Sometimes, a major historical figure or event cannot be contained in a single film or mode of filmmaking. Take the 2018 Thai cave rescue, which featured in the New York Times, which was brought to life in two motion pictures. The first was the 2021 documentary The Rescue, directed by Elizabeth Chai Vasarhelyi and Jimmy Chin, while the second was the Ron Howard narrative drama Thirteen Lives, which was released July 29.
The interaction of a documentary and a feature film to tell the same story is quite common, but it doesnt always mean you get two masterpieces covering a significant event from the past. Often, the documentary entry in the duo gets there first, and is a superior product compared to the later narrative film effort. However, there are strategies for narrative features that ensure theyre not just reprisals of previous films.
One of the biggest limitations narrative films face is that they may end up making a sanitized portrayal of a real person versus their documentary counterpart. Documentaries are often conceived of as having a larger audience, which allows them to push boundaries more easily. Many narrative films are made on larger budgets and with significant studio considerations that hinder their creativity.
Mark Hogencamp, a man who was beaten within an inch of his life, emerged from a coma with no memory of his life, and now uses toy dolls to help him deal with his complicated emotions, is a much more sensitive and insightful feature than Marwencol, who is a sensationalistic figure. In his various portrayals, Marwen only invokes this characteristic of Hogencamp, who also assures viewers that he is not gay.
Welcome to Marwen is examining a key piece of Hogencamp through a lens intended to reassure cis-het viewers, whereas Marwencol is attempting to document the man as he is, while throwing the opinions of viewers to the wind. Only one of these films is interested in actually investigating him as a human being, which only underscores its shortcomings.
A Beautiful Day in the Neighborhood is a 2019 Marielle Heller directed picture that featured Tom Hanks as Fred Rogers and was released in theaters less than 18 months after another Mr. Rogers project graced multiplexes, the documentary Wont You Be My Neighbor.
Neighborhood remained viable as a standalone film because it chose to cover different areas of history than Neighbor. Similarly bold was the choice to include Fred Rogers as a supporting character in a story that instead focused on a cynical journalist who was suspicious of the TV hosts personality.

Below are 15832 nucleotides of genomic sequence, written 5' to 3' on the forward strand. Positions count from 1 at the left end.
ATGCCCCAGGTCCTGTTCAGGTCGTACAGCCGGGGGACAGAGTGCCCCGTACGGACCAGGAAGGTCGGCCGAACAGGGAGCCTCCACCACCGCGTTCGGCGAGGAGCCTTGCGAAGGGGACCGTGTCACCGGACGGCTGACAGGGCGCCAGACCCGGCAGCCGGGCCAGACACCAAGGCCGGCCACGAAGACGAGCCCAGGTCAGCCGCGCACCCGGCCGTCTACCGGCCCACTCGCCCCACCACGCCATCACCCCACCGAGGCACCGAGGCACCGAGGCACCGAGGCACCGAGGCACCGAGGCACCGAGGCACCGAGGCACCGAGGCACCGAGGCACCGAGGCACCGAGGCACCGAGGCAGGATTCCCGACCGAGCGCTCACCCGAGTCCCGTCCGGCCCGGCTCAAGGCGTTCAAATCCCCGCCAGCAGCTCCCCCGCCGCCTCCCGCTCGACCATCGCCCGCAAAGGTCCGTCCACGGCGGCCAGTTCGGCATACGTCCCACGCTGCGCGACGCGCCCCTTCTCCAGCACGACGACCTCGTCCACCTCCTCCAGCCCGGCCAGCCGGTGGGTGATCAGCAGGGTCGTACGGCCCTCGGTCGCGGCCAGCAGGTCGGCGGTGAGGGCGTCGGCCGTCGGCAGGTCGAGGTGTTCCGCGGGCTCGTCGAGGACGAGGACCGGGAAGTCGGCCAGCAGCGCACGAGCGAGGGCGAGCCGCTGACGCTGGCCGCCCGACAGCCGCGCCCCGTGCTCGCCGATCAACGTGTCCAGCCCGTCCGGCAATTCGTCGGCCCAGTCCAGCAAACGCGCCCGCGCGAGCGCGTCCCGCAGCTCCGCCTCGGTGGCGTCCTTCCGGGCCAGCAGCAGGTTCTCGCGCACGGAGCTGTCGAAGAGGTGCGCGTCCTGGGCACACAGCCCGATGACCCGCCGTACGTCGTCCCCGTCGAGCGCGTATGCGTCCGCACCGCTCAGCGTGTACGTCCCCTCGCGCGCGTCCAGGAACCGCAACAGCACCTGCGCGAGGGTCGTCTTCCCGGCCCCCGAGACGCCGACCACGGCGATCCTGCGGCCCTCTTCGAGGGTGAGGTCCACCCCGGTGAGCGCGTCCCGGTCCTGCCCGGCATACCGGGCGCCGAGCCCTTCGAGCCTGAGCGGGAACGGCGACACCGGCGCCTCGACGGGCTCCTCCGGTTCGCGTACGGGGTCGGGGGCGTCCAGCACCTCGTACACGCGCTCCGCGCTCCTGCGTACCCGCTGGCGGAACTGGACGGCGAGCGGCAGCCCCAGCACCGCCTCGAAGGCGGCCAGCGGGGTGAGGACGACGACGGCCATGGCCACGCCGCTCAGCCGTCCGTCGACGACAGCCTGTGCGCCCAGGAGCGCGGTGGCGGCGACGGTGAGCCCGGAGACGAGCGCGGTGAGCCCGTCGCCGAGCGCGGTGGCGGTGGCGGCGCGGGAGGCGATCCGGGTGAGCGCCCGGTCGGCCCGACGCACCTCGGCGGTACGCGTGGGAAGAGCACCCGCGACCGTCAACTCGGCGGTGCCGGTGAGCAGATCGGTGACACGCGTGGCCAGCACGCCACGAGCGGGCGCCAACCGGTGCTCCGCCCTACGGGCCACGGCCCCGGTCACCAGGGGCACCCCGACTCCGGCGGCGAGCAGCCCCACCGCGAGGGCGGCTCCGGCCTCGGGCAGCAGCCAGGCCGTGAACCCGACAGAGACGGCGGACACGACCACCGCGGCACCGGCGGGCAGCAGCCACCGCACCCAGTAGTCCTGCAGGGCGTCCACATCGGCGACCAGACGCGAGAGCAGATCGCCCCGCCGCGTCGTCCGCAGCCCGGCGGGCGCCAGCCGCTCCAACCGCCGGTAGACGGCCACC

A Beautiful Day in the Neighborhood was not a flash fiction about a superior documentary on its own merits; it was also a clever way to honor Fred Rogers' wisdom in his ongoing work. As such, you may have both a great documentary and an exceptional showcase for Tom Hanks' talents.
A Beautiful Day in the Neighborhood offered something completely different from Wont You Be My Neighbor, a film by Ava DuVernay, that parallels the many documentary films exploring Martin Luther King Jr.'s life in Selma, Alabama. Even Steven Spielbergs Lincoln was wise enough to focus on one event in the titular man's existence rather than recreate his life story like so many documentaries in the past.
Narrative films can be as varied as documentaries, which can go across decades with ease thanks to techniques like anecdotes being relayed to the camera in interview segments. It may not be as thorough as documentaries on every aspect of a given topic, but it will help ensure you are not just treading the same ground as other motion pictures.
Thirteen Lives also has a flaw that current documentary filmmakers must avoid, such as the discovery of 13 children and their coach in a corner of the cave. These are the details that remind you that you were watching humans navigate a situation that you or I have never encountered.
In Thirteen Lives, there aren't many tiny details that suggest the characters' personalities or the filmmakers. Instead, moments big and small, triumphant and crushing, are all captured in a rudimentary manner. In a narrative film, especially one that can afford actors like Viggo Mortensen, you can use this power to create stunning visuals and imagery that you'd never imagine otherwise.
When it comes to documentary films, the challenge is high; it should be. Often the existence of narrative films feels like a refute to documentaries as an art form, as if producers and studio executives cant imagine general audiences paying attention to a story unless it features familiar movie and television actors. It's just that pop cultures' longstanding (and only recently changing, albeit slightly) disregard of documentary forms makes the existence of something like Thirteen Lives extra suspicious.
This is a difficult task to overcome. Narrative films only have to explain why they exist other than because they want to capitalize on a hot historical event.